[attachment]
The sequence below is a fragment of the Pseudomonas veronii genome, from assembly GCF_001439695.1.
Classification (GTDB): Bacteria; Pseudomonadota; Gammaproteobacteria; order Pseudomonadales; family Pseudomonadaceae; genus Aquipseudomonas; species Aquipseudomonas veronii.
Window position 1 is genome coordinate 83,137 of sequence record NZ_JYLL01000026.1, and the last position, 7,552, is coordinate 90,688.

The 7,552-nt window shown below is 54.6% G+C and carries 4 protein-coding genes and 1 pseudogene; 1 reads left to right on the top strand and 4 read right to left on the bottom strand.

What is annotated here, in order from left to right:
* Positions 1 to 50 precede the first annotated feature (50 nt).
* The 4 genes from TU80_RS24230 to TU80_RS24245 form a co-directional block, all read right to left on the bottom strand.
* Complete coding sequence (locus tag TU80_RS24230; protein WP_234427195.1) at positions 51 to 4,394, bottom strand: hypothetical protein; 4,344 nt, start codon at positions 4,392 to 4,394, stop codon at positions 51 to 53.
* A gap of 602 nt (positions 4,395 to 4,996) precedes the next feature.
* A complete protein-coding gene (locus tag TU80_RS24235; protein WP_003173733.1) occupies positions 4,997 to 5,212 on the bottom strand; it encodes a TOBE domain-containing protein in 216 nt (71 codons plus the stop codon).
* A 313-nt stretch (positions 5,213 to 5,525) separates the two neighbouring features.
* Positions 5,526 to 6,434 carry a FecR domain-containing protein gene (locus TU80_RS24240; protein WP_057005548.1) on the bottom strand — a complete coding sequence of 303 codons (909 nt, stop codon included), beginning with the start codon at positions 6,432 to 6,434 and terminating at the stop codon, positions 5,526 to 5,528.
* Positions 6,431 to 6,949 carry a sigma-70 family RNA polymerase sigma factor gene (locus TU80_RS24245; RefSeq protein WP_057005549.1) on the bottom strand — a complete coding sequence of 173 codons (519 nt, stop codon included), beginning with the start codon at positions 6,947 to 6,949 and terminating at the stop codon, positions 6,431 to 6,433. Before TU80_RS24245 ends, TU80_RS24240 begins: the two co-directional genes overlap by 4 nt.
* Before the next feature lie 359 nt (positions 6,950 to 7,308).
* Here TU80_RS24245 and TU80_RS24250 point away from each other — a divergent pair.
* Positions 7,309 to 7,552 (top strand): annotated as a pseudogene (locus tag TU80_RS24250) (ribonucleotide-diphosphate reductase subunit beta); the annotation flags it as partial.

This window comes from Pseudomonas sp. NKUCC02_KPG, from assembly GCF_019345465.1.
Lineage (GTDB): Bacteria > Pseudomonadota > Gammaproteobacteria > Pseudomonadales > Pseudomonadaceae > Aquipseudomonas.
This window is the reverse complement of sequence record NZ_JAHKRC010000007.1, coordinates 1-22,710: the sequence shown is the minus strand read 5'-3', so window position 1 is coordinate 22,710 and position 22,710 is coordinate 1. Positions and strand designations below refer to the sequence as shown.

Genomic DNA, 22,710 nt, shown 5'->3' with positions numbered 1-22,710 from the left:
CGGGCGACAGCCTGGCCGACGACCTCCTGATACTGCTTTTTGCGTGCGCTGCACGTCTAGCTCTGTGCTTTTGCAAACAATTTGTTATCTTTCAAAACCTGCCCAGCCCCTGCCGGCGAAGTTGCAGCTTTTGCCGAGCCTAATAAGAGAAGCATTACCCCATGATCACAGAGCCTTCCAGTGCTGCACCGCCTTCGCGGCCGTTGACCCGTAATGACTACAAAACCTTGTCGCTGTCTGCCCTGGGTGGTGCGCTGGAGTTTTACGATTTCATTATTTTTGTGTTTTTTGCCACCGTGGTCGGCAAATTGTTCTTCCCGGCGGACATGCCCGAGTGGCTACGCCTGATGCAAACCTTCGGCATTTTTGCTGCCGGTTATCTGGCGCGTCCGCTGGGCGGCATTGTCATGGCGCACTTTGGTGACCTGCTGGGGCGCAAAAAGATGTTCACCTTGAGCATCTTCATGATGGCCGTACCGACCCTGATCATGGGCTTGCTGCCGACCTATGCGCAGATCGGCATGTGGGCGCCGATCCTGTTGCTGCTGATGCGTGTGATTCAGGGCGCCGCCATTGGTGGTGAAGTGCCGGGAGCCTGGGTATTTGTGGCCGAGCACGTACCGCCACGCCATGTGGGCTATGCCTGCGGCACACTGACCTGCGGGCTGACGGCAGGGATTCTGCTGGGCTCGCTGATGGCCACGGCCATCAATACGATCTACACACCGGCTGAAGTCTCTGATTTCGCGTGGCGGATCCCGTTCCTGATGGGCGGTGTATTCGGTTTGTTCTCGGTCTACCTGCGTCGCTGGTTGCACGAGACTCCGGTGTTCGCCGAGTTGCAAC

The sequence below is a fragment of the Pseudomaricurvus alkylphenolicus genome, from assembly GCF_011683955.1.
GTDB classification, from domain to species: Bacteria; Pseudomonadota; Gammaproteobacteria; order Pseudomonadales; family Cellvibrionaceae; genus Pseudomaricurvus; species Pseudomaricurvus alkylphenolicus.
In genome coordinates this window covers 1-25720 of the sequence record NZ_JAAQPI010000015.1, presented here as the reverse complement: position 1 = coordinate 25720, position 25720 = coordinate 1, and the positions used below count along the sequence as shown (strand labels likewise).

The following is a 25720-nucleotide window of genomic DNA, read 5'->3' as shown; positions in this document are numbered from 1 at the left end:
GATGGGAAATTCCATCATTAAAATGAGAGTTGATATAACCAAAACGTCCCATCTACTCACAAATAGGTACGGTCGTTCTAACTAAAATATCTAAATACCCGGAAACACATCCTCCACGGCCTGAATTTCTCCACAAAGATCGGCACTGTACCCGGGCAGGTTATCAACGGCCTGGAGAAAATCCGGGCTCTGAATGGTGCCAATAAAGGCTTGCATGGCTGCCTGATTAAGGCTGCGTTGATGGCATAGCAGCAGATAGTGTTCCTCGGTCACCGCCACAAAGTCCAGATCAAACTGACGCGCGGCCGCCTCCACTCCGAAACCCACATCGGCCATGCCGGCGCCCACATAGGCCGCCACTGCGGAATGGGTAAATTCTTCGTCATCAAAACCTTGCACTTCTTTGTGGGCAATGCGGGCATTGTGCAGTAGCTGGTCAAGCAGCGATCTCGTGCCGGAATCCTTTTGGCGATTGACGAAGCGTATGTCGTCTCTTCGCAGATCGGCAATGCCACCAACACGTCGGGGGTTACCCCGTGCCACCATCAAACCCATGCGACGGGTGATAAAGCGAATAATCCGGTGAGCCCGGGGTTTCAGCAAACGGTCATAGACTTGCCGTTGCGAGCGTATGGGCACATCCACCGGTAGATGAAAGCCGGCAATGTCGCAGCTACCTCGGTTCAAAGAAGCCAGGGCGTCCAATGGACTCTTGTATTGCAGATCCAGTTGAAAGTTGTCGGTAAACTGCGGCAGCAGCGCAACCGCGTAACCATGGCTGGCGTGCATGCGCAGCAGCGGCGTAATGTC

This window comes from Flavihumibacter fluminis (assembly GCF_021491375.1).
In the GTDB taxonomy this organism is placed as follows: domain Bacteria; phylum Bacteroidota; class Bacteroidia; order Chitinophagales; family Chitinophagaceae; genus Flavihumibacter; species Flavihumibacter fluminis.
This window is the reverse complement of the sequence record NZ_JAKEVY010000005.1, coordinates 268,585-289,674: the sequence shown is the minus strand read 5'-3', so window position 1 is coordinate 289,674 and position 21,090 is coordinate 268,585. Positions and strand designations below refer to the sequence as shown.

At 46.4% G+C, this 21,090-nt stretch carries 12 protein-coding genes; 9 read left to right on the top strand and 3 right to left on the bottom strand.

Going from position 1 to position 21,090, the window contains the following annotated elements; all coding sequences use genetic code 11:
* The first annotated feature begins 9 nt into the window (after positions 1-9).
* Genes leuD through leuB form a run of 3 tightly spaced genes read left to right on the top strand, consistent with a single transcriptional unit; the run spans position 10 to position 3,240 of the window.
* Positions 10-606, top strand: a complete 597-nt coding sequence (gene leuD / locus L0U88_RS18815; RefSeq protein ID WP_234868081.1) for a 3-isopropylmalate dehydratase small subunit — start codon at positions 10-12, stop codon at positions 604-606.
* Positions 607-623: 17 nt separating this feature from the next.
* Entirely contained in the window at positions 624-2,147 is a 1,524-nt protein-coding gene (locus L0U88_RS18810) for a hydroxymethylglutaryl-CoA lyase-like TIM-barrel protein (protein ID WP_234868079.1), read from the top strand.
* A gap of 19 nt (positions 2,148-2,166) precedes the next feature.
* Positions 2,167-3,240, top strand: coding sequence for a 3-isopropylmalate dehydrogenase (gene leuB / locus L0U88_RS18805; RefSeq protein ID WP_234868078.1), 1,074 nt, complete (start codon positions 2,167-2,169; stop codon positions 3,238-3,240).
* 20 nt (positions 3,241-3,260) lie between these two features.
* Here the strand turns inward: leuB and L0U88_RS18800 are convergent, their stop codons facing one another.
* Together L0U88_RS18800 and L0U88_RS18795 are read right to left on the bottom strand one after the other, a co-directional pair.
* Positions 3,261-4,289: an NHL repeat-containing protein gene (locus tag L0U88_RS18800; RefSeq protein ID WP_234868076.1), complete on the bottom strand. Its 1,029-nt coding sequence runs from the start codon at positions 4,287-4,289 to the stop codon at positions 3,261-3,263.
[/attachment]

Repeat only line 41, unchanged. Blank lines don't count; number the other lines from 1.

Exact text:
* Together L0U88_RS18800 and L0U88_RS18795 are read right to left on the bottom strand one after the other, a co-directional pair.